"Nobody cultivates me. I'm wild. I'm wild."
♦ Robert Todd Lincoln
The son of the 16th president, Abraham Lincoln, was present in the assassination of three presidents; his father, James Garfield (20th) and William McKinley (25th).
♦ James Webb Cook Hayes
The second son of Rutherford Hayes (19th) is the most decorated soldier among all the children of former presidents. He was awarded the Congressional Medal of Honor, the highest from the military, for his bravery during the Spanish-American War. His citation read,
"Pushed through the enemy's lines alone, during the night, from the beach to the beleaguered force at Vigan, and returned the following morning to report the condition of affairs to the Navy and secure assistance."
♦ Maureen Reagan
The daughter of Ronald Reagan (40th) once claimed to have seen the ghost of Abraham Lincoln wandering around the White House's Executive Mansion.
♦ Margaret Truman
The daughter of Harry Truman (33rd) was once an ambitious opera singer, and after three years doing vocal recitals over the radio, she was offered the chance to perform live in the DAR Constitution Hall in Washington. The event, held on December 5th, 1950, in front of 3,500 people, drew some of the most well connected people in town, including her father, and the British Prime Minister, Clement Atlee.
The Washington Post music critic, Paul Hume, wrote this review in the paper the following day.
"Miss Truman is a unique American phenomenon with a pleasant voice of little size and fair quality [...] Miss Truman cannot sing very well. She is flat a good deal of the time - more last night than at any time we have heard her in past years [...] There are few moments during her recital when one can relax and feel confident that she will make her goal, which is the end of the song [...] Miss Truman has not improved in the years we have heard her; she still cannot sing with anything approaching professional finish. She communicates almost nothing of the music she presents."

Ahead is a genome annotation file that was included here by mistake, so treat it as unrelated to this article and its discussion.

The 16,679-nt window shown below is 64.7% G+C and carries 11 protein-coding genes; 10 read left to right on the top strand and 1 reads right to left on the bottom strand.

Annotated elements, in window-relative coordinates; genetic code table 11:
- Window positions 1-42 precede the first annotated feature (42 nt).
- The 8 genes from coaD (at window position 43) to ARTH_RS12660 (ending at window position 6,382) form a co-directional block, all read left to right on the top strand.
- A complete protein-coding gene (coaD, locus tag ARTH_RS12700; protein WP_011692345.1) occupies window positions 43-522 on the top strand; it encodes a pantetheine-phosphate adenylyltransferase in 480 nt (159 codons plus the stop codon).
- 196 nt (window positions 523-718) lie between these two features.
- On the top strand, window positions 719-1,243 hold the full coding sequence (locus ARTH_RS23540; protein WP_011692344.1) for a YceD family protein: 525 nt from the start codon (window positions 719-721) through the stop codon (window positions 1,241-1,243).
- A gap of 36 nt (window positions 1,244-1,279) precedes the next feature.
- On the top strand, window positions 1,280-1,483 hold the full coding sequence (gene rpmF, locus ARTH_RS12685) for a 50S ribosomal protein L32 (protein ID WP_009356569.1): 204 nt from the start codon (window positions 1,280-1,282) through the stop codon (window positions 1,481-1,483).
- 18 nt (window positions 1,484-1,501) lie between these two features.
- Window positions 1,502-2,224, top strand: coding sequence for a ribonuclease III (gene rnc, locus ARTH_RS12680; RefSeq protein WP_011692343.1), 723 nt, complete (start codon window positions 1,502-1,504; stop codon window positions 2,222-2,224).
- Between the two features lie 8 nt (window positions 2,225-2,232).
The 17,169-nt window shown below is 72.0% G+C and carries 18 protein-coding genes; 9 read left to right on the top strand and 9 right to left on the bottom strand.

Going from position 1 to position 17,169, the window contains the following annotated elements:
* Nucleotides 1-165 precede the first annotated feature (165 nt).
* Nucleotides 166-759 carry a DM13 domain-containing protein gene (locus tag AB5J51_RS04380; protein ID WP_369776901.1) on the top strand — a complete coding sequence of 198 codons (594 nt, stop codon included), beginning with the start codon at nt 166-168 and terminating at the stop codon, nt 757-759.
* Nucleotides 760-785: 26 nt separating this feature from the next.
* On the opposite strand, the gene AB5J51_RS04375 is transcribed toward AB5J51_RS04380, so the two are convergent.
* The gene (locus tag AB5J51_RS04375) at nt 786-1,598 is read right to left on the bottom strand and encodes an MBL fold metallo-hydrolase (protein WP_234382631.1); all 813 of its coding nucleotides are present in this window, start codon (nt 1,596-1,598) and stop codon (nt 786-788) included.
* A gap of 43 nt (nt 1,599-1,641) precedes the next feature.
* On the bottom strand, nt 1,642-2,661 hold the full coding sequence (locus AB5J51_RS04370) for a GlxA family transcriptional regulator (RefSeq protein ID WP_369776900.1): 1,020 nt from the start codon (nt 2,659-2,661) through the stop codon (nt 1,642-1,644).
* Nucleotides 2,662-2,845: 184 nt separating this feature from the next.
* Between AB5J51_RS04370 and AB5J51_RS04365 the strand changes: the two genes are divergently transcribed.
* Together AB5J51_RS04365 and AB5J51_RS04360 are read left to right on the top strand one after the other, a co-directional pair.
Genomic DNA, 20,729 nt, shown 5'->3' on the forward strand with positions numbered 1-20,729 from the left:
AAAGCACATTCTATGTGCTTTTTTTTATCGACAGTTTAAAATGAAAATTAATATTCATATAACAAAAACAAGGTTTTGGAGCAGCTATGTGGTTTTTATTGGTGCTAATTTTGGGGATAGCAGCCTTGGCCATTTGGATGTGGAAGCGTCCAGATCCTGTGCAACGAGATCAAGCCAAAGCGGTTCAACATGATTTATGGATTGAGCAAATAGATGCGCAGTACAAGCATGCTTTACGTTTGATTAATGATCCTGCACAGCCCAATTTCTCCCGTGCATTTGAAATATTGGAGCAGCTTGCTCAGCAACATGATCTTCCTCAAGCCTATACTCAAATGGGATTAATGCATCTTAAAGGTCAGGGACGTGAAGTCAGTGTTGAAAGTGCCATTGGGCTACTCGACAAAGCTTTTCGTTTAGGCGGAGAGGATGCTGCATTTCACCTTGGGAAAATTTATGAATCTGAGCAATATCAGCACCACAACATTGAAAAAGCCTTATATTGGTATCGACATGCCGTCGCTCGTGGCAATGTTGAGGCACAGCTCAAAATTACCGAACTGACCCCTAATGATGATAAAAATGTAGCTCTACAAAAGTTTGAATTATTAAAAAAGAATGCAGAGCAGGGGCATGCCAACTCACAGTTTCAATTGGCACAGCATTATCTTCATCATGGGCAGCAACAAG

President Truman hand delivered the following message to Hume on the same day.
I've just read your lousy review of Margaret's concert. I've come to the conclusion that you are an "eight ulcer man on four ulcer pay. It seems to me that you are a frustrated old man who wishes he could have been successful. When you write such poppy-cock as was in the back section of the paper you work for, it shows conclusively that you're off the beam and at least four of your ulcers are at work. Pegler, a gutter snipe, is a gentleman alongside you. I hope you'll accept that statement as a worse insult than a reflection on your ancestry."
♦ Esther Cleveland
She has the distinction of being the only child of a sitting president born in the White House. Esther, the second daughter of President Grover Cleveland (24th), was born in the Executive Mansion, on September 9, 1893.
Note: Patrick Bouvier Kennedy, the third child of President Kennedy, was also born during his father's term. However, he was delivered in the Otis Air Force Base Hospital in Massachusetts.
♦ Caroline Kennedy
Legendary singer/songwriter, Neil Diamond, wrote his classic, "Sweet Caroline" in honor of Caroline Kennedy, the eldest daughter of John Kennedy (35th).